It may have been a hot and tiring day for the girls involved in the production of All Children Have The Right To Art but their smiles at the end of the day hadn't faltered.
Tutus and stockings filled the Anne Samson School of Ballet on Wednesday, but no air-conditioning was allowed to ensure the recorded sound for the short film was perfect.
Lighting manager Graham Lauder said it was a privilege to film at the Rotorua dance studio as locations like this were hard to find in the regions.
"We often have to suffer because we are a small production company and we don't have large studios so you have to deal with ambient light which can create a lot of hassles."
He said although filming never went smoothly, the film crew were progressing to the end which was music to his ears.
All Children Have The Right To Art is a short film by an Alaska-based film-maker Fred Potts.
It is about a young girl who dreams of becoming a dancer. One day while running errands she comes across a dance studio where she sees multiple dancing styles.
Tatianna Curits, 9, who travelled from Tauranga for the day, was performing the part of Rain.
She was pleased with her effort during the seven-hour day but admitted she hadn't done much dancing, more waiting for her turn.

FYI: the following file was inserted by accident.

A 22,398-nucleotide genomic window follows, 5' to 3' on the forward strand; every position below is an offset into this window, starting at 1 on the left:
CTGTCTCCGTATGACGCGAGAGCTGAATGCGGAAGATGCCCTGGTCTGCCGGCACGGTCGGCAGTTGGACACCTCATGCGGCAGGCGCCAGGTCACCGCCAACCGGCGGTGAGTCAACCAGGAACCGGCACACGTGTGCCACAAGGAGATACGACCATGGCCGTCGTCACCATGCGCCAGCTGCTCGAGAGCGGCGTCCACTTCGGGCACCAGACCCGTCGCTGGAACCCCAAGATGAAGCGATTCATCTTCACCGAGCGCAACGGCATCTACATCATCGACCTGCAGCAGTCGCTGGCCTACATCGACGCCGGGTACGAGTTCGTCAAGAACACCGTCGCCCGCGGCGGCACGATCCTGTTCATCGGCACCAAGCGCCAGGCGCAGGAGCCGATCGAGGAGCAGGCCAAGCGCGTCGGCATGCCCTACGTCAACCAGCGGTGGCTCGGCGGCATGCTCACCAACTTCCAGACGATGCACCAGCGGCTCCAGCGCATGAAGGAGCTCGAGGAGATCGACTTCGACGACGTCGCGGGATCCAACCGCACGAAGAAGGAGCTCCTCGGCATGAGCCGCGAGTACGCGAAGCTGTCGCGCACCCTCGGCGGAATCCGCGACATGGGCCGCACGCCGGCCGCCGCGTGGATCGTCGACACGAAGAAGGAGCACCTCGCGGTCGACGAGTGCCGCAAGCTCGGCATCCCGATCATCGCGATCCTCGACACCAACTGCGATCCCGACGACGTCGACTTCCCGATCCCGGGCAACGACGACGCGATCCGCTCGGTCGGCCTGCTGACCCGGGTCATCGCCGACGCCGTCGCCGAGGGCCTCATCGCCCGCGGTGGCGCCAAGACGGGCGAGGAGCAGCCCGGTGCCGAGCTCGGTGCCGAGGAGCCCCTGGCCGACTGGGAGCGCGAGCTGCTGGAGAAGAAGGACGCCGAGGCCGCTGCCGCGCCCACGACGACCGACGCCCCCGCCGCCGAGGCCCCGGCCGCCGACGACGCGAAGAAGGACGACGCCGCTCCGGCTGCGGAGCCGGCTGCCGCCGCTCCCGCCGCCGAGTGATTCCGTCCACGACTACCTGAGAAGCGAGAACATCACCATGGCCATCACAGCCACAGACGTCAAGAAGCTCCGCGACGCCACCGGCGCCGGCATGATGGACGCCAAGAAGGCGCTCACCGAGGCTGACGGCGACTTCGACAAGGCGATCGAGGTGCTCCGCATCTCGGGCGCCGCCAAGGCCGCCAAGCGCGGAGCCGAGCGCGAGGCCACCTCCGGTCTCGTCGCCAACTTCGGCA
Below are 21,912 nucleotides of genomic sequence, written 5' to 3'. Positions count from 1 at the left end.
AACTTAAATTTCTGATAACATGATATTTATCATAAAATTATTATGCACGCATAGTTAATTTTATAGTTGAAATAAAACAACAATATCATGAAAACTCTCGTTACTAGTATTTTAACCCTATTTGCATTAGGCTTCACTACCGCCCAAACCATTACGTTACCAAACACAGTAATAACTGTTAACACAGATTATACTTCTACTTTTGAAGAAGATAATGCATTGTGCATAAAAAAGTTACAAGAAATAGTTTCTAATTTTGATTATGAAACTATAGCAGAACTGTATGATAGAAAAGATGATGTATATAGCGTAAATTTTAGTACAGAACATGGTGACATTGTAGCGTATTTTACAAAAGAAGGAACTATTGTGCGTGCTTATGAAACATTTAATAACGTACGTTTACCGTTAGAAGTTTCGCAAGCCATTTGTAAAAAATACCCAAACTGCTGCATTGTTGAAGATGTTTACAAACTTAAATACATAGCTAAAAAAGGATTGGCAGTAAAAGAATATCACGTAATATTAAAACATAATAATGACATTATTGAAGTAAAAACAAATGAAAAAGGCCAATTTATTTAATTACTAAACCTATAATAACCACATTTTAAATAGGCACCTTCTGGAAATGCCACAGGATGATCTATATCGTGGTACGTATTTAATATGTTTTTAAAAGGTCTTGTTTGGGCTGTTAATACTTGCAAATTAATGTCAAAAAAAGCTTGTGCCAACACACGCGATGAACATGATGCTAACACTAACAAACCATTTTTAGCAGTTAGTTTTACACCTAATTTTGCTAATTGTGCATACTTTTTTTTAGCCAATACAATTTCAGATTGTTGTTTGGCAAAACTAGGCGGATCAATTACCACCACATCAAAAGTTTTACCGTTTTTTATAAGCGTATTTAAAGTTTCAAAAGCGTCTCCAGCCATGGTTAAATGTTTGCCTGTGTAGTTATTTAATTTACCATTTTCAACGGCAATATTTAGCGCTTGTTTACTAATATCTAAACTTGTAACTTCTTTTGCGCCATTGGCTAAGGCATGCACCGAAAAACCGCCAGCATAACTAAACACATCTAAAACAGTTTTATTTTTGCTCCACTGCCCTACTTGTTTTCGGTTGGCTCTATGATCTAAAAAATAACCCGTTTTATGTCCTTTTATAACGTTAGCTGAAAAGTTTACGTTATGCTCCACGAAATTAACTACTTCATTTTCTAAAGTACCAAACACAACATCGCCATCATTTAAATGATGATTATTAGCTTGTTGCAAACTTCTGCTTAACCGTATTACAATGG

"I think we are on track and everything [went] really good."
The "once in a life-time opportunity" was 12-year-old Mya Pritchard's dream come true.
She enjoyed the day and learnt that it could be exhausting waiting for her time to dance.
"It's been really fun seeing how movies are produced and how much work is actually put into it."
Maia Salesa, 13, didn't just dance but played a more technical role where her character had to morph into another through the magic of film.
"I want to dance for my whole life. I'd really like to be a professional dancer."
Anne Samson said she was more than happy to offer her studio to the film crew and although it had been an exhausting day she would do it again in a heartbeat.
"I think it will give the girls a lift for themselves. That will really help them for their exams this year, give them an incentive and some more confidence."
There are six main dancers in the film and about 40 extras.
The crew will be filming in Gisborne until today. Producer Danielle Hegarty told the Rotorua Daily Post earlier this week that the film was expected to be released in the next few months.
"We're hoping to really show this to the world. We think this has a really good message."